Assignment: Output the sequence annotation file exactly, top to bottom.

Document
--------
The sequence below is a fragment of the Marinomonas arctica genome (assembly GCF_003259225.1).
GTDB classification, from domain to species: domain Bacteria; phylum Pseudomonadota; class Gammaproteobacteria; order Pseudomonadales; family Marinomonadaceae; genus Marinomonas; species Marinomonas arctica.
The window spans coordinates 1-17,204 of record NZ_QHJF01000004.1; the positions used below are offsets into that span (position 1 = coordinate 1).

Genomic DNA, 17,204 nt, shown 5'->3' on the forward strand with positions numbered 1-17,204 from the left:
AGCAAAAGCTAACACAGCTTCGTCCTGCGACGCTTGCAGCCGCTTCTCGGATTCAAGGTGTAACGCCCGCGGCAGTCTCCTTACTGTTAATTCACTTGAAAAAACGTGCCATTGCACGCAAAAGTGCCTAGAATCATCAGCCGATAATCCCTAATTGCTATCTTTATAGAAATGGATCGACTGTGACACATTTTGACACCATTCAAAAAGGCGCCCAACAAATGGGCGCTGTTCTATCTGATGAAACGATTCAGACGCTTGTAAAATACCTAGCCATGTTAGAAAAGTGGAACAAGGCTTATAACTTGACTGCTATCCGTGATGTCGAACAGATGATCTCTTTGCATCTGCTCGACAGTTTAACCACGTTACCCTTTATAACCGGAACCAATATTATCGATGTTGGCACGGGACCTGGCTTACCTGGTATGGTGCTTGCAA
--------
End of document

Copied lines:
The sequence below is a fragment of the Marinomonas arctica genome (assembly GCF_003259225.1).
GTDB classification, from domain to species: domain Bacteria; phylum Pseudomonadota; class Gammaproteobacteria; order Pseudomonadales; family Marinomonadaceae; genus Marinomonas; species Marinomonas arctica.
The window spans coordinates 1-17,204 of record NZ_QHJF01000004.1; the positions used below are offsets into that span (position 1 = coordinate 1).

Genomic DNA, 17,204 nt, shown 5'->3' on the forward strand with positions numbered 1-17,204 from the left:
AGCAAAAGCTAACACAGCTTCGTCCTGCGACGCTTGCAGCCGCTTCTCGGATTCAAGGTGTAACGCCCGCGGCAGTCTCCTTACTGTTAATTCACTTGAAAAAACGTGCCATTGCACGCAAAAGTGCCTAGAATCATCAGCCGATAATCCCTAATTGCTATCTTTATAGAAATGGATCGACTGTGACACATTTTGACACCATTCAAAAAGGCGCCCAACAAATGGGCGCTGTTCTATCTGATGAAACGATTCAGACGCTTGTAAAATACCTAGCCATGTTAGAAAAGTGGAACAAGGCTTATAACTTGACTGCTATCCGTGATGTCGAACAGATGATCTCTTTGCATCTGCTCGACAGTTTAACCACGTTACCCTTTATAACCGGAACCAATATTATCGATGTTGGCACGGGACCTGGCTTACCTGGTATGGTGCTTGCAA